It is nearly three years since Leicester and Watford contested that incredible Championship play-off semi final which ended in last minute heartbreak for the Foxes. That day, Danny Drinkwater shared a bench with Jamie Vardy and on-loan striker Harry Kane. Now, the three feature together in the England squad that take part in the pair of international friendlies against Germany and the Netherlands.
Domestically, Leicester City continue to defy everything we thought we knew about football and sit five points clear atop the Premier League. The form of Vardy, Riyad Mahrez and N’Golo Kante has captured the headlines, but the performances of Drinkwater have been equally important.
No other English midfielder has made more tackles this season, with his industry and tenacity epitomising the Foxes’ style, but those battling qualities shouldn’t detract from his impressive range of passing. He is always available to take the ball from a team-mate, never one to shy away from that responsibility. Drinkwater has created 37 chances this season, 22 more than Spurs’ midfielder Eric Dier, and he has added goals to his game as well. In fact, as Kante has grabbed the attention, Drinkwater has outperformed him in many areas – creating more chances, registering more assists and playing more key passes than his French team-mate.
It has been quite a turn around for the former United youth player. The hugely experienced, but nevertheless ageing, Esteban Cambiasso limited Drinkwater to just 23 total appearances last season but he has become an integral part of the Foxes’ midfield under Claudio Ranieri. As Leicester clawed their way to safety Drinkwater played just two of the final nine games during the Foxes best run of the season. After Cambiasso left the club in the summer, Swiss international Gokhan Inler was brought in as a high profile replacement. Due to Drinkwater’s form, the former Napoli star has barely had a kick.
Claudio Ranieri has a squad teeming with players with something to prove and the 26-year-old is no different. A product of Manchester United’s famed academy, he played in the same youth side as Danny Welbeck and Tom Cleverley. However, after failing to make the grade, he was sold to Leicester in 2012 after loan spells at Huddersfield, Watford, Cardiff and Barnsley.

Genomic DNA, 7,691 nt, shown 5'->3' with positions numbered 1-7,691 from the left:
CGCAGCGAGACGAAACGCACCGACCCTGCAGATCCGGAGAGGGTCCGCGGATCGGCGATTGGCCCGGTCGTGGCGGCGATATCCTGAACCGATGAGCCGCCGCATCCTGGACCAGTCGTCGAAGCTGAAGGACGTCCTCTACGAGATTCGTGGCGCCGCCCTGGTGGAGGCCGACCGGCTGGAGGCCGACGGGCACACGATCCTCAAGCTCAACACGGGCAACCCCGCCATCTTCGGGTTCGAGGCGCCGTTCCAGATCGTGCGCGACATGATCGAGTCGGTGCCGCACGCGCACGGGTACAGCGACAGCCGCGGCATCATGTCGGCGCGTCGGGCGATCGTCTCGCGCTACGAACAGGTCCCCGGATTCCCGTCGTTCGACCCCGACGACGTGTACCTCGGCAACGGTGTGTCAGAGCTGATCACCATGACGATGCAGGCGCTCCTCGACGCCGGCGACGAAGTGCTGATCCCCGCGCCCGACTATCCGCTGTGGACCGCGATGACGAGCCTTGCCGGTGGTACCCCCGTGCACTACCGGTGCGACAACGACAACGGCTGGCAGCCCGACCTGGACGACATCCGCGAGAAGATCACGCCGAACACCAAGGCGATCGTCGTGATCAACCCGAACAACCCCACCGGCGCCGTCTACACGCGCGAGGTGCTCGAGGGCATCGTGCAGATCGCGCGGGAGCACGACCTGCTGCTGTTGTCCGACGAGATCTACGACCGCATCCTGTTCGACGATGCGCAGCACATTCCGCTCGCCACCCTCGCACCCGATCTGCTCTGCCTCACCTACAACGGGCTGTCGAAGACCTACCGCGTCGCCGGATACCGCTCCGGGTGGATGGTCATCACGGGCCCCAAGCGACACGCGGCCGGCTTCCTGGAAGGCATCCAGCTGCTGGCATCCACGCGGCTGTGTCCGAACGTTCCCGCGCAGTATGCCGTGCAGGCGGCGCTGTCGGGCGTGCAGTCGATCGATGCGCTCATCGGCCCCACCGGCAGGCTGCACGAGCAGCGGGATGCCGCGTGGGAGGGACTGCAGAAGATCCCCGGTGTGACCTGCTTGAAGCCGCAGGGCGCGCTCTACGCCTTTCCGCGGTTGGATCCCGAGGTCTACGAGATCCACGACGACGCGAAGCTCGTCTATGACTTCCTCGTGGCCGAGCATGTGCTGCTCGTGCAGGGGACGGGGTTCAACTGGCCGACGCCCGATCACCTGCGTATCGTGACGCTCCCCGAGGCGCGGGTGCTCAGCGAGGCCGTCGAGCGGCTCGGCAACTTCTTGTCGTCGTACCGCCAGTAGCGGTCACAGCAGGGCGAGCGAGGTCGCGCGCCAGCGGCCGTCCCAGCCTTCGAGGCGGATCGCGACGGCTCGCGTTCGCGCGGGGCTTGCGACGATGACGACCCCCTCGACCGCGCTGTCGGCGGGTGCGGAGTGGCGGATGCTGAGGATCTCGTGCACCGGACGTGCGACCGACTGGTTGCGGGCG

Taking the decision to leave the comfort of Old Trafford; a club he had been immersed in for 13 years, required great bravery, taking a step down the football pyramid in order to gain the experience to climb back up it. Whether he has done enough to make Manchester United regret selling him is probably open for debate, but it is a position that remains a problem for the Red Devils, despite the acquisitions of Fellaini, Herrera, Schneiderlin and Schweinsteiger. What the Manchester club will no doubt regret is the measly fee they got for him, reported to be under a million pounds. We have all seen what a few England caps can do for a player’s value.
The midfielder grew up admiring United legend Paul Scholes, quite a player and a career to try and emulate. Scholes asserted several years ago that England players were unwilling to fit a system and personal glory was valued higher than team progression. It is a view repeated by many other pundits about England’s so called ‘golden generation’. Drinkwater’s performance against Manchester City was a perfect example of his unselfish contribution to the team. Manuel Pellegrini’s men like to keep the ball and bide their time for an opening to appear, though against Leicester no such opportunity arose. Yaya Touré and Fabian Delph could not cope with how quickly Drinkwater and his midfield partner Kante closed them down, limiting the space available with such incredible speed that Pellegrini was forced into completely changing his midfield pairing at half-time in an attempt to cope. It didn’t make a jot of difference as Leicester stormed to a 3-1 win.
At the 2014 World Cup in Brazil, every team that made the last sixteen or quarter-finals that lacked several attacking superstars, all had players capable of breaking up play and accurately distributing the ball to the more creative match winners in front of them. It may not be fashionable, but it is vital. Roy Hodgson has been moving away from that famous English tradition of shoehorning talented but positionally unsuitable players into starting eleven. Practicality and substance over style could aid the Foxes midfielder’s international claims.
His ascent into the mind of Roy Hodgson has come at just the right time. With Jack Wilshere, Jordan Henderson and Fabien Delph all suffering various injuries, there are a few spots up for grabs for the Euro’s squad. For too long, England squads have been picked on reputation and loyalty (see Theo Walcott’s inclusion for evidence of that) rather than form and only time will tell whether Drinkwater will appear in France instead of players that have previously been in the England fold.
Conventional wisdom suggests that the Premier League’s natural balance will return next year and the Foxes could win charge to the title, and then have to rebuild their squad this summer, should Europe’s powerhouses continue to circle like vultures around City’s stars. This could be the most high profile stage of Drinkwater’s career. It is an opportunity he must take now – there is a lack of ball playing English midfielders who can stay fit and the pre-Euro internationals may be his best chance not to become the 350th England international with just a solitary cap.
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